When you have fallen on hard times financially, or you are looking to move to the next stage in your life by purchasing your own car or house, the options presented you can appear risky and unsatisfactory. Faced with things like high interest rates, the possibility of falling into debt, or further into debt, and the looming prospect of the credit check, it may seem like a better idea to just struggle on month to month rather than dropping into a possible quagmire out of which you can't extract yourself. However, acquiring a loan isn't as scary as it seems.
Times have changed since years ago when the stiff, cigar-puffing loans officers seemed to approve and deny loans based on mood or their opinion on the color of your tie. These days, it is not the loan officer who has the upper hand, and you who are the beggar. You have the upper hand. Loan officers are desperate for clients to loan to, for a couple of very simple reasons. Firstly, fewer people are taking out loans these days.
Secondly, the interest rates on loans are where banks get much of their revenue. Banks operate by taking deposits from clients and paying them a small interest. They then give loans to other clients and extract a larger interest from them, one that more than covers the interest given on the small deposits. And that's where you come in--as long as you have decent credit, a good job, and know how to shop around, you shouldn't have trouble getting a loan, so long as it's within your means.
Of course, big loans aren't the only ones around. For those that find themselves in a temporary financial bind out of which they cannot get on their own, there are such things as short term loans. Such short-term loans, often called "character" loans because they relied on the client's good word and reputation, used to be in much larger supply, but then fell back with the rise of credit cards and the loss of banking's localization. Now they're on the way back, and larger numbers of traditional banks are offering them. Almost one in five loans now fall into this category. But what is a short term loan?
Short term loans average around $2300, and come with a term of around two years. The interest rates tend to be lower than those of credit cards, hence the draw. These personal loans are most often approved or disapproved within one to three days of the application, and one of the biggest perks is that once the term is over, you're done--no minimum monthly payments as you would have with credit cards that keep you saddled with debt and your interest soaring higher and higher.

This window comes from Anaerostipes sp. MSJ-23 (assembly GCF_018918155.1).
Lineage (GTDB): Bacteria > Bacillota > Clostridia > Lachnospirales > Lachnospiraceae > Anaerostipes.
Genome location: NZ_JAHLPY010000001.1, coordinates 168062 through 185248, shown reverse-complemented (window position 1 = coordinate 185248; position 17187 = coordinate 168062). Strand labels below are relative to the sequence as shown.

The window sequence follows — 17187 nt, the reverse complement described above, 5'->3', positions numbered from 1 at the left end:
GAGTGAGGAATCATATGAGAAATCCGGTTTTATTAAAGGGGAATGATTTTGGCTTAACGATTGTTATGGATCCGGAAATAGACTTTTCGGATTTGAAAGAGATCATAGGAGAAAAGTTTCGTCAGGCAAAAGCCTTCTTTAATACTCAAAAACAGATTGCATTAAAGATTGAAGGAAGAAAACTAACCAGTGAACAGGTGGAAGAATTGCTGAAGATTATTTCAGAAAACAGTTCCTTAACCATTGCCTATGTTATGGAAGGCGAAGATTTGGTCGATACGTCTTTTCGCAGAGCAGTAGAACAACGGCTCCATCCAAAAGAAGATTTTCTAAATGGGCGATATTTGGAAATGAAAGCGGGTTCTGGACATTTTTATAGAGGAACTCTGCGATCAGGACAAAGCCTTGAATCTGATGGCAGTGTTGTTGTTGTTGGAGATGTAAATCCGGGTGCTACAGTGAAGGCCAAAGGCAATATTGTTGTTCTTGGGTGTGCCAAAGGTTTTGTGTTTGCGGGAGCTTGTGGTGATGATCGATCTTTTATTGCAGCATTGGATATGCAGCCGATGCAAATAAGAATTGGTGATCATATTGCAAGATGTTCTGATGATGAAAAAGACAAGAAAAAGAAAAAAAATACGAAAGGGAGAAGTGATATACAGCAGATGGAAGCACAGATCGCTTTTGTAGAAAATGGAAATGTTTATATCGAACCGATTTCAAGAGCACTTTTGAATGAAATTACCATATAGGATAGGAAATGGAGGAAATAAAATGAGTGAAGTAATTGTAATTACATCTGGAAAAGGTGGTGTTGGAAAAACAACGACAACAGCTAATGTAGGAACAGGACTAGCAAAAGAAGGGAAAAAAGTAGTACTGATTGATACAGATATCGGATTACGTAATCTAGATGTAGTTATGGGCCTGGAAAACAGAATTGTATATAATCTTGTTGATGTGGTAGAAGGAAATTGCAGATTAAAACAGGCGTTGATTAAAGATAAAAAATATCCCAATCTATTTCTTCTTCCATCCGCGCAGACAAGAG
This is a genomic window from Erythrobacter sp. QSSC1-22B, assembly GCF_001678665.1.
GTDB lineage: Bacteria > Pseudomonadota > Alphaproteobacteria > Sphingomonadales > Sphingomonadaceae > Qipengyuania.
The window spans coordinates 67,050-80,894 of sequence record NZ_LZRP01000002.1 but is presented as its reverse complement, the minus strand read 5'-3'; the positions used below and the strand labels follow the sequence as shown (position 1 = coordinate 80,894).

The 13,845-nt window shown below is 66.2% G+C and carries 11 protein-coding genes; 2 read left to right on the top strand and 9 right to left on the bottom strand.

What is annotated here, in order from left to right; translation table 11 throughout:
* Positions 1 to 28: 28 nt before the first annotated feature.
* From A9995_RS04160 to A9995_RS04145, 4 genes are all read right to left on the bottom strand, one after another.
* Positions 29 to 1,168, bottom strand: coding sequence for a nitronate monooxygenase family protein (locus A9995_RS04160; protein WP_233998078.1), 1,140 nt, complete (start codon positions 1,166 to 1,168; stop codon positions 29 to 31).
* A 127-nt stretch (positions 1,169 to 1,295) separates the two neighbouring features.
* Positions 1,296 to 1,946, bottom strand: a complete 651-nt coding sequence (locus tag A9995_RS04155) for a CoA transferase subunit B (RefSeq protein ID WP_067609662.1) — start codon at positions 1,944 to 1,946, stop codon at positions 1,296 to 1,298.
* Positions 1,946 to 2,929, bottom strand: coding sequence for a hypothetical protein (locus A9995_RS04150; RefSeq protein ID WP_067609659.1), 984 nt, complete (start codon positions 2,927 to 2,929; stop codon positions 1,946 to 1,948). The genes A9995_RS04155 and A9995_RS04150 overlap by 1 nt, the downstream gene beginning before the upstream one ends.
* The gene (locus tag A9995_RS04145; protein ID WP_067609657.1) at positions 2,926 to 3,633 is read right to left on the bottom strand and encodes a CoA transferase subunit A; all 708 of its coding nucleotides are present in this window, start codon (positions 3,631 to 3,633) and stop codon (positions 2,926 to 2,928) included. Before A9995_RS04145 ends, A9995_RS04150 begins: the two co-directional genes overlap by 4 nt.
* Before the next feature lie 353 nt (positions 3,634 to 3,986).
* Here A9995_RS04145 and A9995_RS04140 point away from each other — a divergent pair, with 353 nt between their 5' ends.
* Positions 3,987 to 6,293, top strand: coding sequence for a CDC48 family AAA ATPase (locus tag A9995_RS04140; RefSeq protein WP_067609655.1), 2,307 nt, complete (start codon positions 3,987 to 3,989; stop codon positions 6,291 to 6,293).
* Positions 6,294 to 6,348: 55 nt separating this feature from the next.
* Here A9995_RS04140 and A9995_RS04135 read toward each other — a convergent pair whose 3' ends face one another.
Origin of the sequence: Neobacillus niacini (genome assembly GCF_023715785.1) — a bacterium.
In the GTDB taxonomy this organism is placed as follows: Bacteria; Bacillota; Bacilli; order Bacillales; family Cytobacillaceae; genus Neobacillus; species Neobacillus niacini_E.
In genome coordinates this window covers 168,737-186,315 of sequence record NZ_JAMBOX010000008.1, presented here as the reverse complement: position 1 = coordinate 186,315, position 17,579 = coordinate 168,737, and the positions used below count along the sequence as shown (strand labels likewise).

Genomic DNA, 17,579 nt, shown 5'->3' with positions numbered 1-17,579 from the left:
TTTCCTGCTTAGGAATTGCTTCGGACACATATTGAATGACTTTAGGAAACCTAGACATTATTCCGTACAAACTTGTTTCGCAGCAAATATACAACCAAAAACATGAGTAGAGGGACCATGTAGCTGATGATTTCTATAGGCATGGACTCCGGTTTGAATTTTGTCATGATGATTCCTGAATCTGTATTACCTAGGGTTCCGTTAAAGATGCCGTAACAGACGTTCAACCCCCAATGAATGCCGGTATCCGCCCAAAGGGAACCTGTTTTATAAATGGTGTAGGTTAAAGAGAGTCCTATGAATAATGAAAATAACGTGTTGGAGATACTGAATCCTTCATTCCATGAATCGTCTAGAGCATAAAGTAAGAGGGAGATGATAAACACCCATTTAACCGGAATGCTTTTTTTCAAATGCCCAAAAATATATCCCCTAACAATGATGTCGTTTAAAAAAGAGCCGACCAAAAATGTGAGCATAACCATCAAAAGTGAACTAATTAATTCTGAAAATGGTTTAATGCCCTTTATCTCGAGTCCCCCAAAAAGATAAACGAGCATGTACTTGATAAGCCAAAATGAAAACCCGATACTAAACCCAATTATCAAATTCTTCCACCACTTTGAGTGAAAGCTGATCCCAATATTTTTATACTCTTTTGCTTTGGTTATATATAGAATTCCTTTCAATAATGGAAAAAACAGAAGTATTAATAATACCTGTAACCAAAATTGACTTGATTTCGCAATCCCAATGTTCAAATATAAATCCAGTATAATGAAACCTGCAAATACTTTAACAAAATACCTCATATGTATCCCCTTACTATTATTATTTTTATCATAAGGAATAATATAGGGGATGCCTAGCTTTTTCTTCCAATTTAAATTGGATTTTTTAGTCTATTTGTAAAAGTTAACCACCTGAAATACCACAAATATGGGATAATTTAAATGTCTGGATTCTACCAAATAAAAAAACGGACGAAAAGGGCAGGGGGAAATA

If you need a small loan, you can visit a payday lender--although it's a good idea to avoid this as best you can. Payday lenders can front your small loans, usually between $100 and $1000, but the terms are short and the interest rates are high, so if you're too quick to take out a payday loan, you could find yourself in worse shape than you were to begin with.
Before you take out any kind of loan, be it a small short term loan to get the rent paid in a tight month, or a larger loan for a car or house, don't simply head straight to one bank and get started. You wouldn't waste a bunch of money on a pair of pants when you knew you could get the exact same brand, exact same pair somewhere else for much cheaper, so why wouldn't you shop around when it comes to much larger sums? Most people don't, but don't fall into the trap of believing that just because you're dealing with big money you can't bargain.
Shop around, compare rates and service, and once you're in that little office face to face with your loan officer, remember your position as a client--they need you. Most customers are all too willing to accept the interest rate offered them, but loan officers usually have a minimum rate they can lower it to--they just need you to help them along.